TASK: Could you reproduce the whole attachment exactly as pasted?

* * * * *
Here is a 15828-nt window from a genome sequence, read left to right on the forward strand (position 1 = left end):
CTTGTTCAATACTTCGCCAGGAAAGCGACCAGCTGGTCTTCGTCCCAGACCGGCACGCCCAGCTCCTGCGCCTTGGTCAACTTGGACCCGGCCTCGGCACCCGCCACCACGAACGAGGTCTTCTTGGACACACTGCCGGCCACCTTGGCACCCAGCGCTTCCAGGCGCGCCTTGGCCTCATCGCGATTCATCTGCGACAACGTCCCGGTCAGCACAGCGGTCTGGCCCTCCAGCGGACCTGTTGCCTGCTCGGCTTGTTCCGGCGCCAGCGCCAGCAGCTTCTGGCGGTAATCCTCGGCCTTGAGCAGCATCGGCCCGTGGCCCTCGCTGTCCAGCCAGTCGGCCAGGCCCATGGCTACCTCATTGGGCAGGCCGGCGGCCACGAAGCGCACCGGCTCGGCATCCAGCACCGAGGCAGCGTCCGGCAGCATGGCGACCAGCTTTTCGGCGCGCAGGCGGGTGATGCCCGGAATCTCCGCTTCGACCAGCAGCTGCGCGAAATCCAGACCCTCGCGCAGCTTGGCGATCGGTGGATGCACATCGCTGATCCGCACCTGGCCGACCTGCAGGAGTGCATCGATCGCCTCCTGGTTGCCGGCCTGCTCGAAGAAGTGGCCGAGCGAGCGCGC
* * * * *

Here is a 15828-nt window from a genome sequence, read left to right on the forward strand (position 1 = left end):
CTTGTTCAATACTTCGCCAGGAAAGCGACCAGCTGGTCTTCGTCCCAGACCGGCACGCCCAGCTCCTGCGCCTTGGTCAACTTGGACCCGGCCTCGGCACCCGCCACCACGAACGAGGTCTTCTTGGACACACTGCCGGCCACCTTGGCACCCAGCGCTTCCAGGCGCGCCTTGGCCTCATCGCGATTCATCTGCGACAACGTCCCGGTCAGCACAGCGGTCTGGCCCTCCAGCGGACCTGTTGCCTGCTCGGCTTGTTCCGGCGCCAGCGCCAGCAGCTTCTGGCGGTAATCCTCGGCCTTGAGCAGCATCGGCCCGTGGCCCTCGCTGTCCAGCCAGTCGGCCAGGCCCATGGCTACCTCATTGGGCAGGCCGGCGGCCACGAAGCGCACCGGCTCGGCATCCAGCACCGAGGCAGCGTCCGGCAGCATGGCGACCAGCTTTTCGGCGCGCAGGCGGGTGATGCCCGGAATCTCCGCTTCGACCAGCAGCTGCGCGAAATCCAGACCCTCGCGCAGCTTGGCGATCGGTGGATGCACATCGCTGATCCGCACCTGGCCGACCTGCAGGAGTGCATCGATCGCCTCCTGGTTGCCGGCCTGCTCGAAGAAGTGGCCGAGCGAGCGCGC